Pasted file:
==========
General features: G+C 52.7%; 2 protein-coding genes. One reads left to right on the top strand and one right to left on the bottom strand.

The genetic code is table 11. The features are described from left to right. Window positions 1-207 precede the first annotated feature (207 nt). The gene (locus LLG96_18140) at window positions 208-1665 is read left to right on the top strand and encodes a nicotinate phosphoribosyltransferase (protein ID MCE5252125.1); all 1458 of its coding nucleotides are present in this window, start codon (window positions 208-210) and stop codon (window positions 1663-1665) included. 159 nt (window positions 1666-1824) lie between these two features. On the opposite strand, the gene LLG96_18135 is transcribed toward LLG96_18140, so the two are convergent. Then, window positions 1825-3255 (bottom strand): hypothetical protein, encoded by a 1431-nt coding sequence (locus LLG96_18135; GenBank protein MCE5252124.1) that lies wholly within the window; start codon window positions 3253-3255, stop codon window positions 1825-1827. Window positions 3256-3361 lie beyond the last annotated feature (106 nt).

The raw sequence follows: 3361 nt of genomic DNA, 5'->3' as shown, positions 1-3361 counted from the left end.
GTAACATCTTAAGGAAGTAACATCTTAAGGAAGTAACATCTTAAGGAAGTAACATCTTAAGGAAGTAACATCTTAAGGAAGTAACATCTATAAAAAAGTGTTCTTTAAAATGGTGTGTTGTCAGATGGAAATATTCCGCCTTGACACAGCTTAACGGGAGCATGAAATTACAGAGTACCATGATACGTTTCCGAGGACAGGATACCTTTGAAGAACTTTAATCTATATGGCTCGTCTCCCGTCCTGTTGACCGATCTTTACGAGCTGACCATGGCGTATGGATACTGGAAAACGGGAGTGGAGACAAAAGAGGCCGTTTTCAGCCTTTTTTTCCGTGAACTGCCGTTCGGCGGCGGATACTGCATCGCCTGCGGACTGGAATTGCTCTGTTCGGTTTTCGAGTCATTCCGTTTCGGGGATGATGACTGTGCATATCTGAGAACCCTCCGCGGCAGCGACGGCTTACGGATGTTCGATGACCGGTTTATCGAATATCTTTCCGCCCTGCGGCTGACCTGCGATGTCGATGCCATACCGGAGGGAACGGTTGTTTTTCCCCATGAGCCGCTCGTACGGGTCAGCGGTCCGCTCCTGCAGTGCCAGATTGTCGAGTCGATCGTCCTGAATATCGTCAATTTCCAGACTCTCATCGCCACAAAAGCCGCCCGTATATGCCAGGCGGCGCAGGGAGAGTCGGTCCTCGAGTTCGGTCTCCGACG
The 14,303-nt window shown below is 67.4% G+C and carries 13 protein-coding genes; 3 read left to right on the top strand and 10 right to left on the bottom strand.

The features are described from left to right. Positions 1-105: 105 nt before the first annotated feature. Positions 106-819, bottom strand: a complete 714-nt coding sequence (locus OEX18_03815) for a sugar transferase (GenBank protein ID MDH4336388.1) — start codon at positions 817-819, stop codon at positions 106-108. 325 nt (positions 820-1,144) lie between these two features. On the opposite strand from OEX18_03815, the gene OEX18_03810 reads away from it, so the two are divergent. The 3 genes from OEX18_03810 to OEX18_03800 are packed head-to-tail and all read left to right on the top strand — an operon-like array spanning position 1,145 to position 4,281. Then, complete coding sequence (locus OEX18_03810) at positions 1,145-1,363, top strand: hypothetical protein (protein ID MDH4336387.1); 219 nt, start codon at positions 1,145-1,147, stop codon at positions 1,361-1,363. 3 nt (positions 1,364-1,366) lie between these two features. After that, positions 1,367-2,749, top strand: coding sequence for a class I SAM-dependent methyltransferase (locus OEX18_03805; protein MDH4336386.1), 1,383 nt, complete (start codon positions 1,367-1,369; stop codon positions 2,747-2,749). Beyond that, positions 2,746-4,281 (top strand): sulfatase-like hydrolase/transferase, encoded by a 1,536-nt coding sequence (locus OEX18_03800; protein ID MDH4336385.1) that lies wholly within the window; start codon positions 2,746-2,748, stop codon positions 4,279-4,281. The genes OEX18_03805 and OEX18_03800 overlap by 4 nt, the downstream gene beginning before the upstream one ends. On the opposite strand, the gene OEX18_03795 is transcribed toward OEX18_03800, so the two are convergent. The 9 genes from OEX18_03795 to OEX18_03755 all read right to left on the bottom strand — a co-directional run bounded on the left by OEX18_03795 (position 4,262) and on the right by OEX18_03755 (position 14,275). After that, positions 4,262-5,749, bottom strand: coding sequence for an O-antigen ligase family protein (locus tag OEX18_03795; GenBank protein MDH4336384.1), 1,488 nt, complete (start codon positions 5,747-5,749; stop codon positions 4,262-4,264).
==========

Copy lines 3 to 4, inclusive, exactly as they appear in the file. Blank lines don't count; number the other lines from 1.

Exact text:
The raw sequence follows: 3361 nt of genomic DNA, 5'->3' as shown, positions 1-3361 counted from the left end.
GTAACATCTTAAGGAAGTAACATCTTAAGGAAGTAACATCTTAAGGAAGTAACATCTTAAGGAAGTAACATCTTAAGGAAGTAACATCTATAAAAAAGTGTTCTTTAAAATGGTGTGTTGTCAGATGGAAATATTCCGCCTTGACACAGCTTAACGGGAGCATGAAATTACAGAGTACCATGATACGTTTCCGAGGACAGGATACCTTTGAAGAACTTTAATCTATATGGCTCGTCTCCCGTCCTGTTGACCGATCTTTACGAGCTGACCATGGCGTATGGATACTGGAAAACGGGAGTGGAGACAAAAGAGGCCGTTTTCAGCCTTTTTTTCCGTGAACTGCCGTTCGGCGGCGGATACTGCATCGCCTGCGGACTGGAATTGCTCTGTTCGGTTTTCGAGTCATTCCGTTTCGGGGATGATGACTGTGCATATCTGAGAACCCTCCGCGGCAGCGACGGCTTACGGATGTTCGATGACCGGTTTATCGAATATCTTTCCGCCCTGCGGCTGACCTGCGATGTCGATGCCATACCGGAGGGAACGGTTGTTTTTCCCCATGAGCCGCTCGTACGGGTCAGCGGTCCGCTCCTGCAGTGCCAGATTGTCGAGTCGATCGTCCTGAATATCGTCAATTTCCAGACTCTCATCGCCACAAAAGCCGCCCGTATATGCCAGGCGGCGCAGGGAGAGTCGGTCCTCGAGTTCGGTCTCCGACG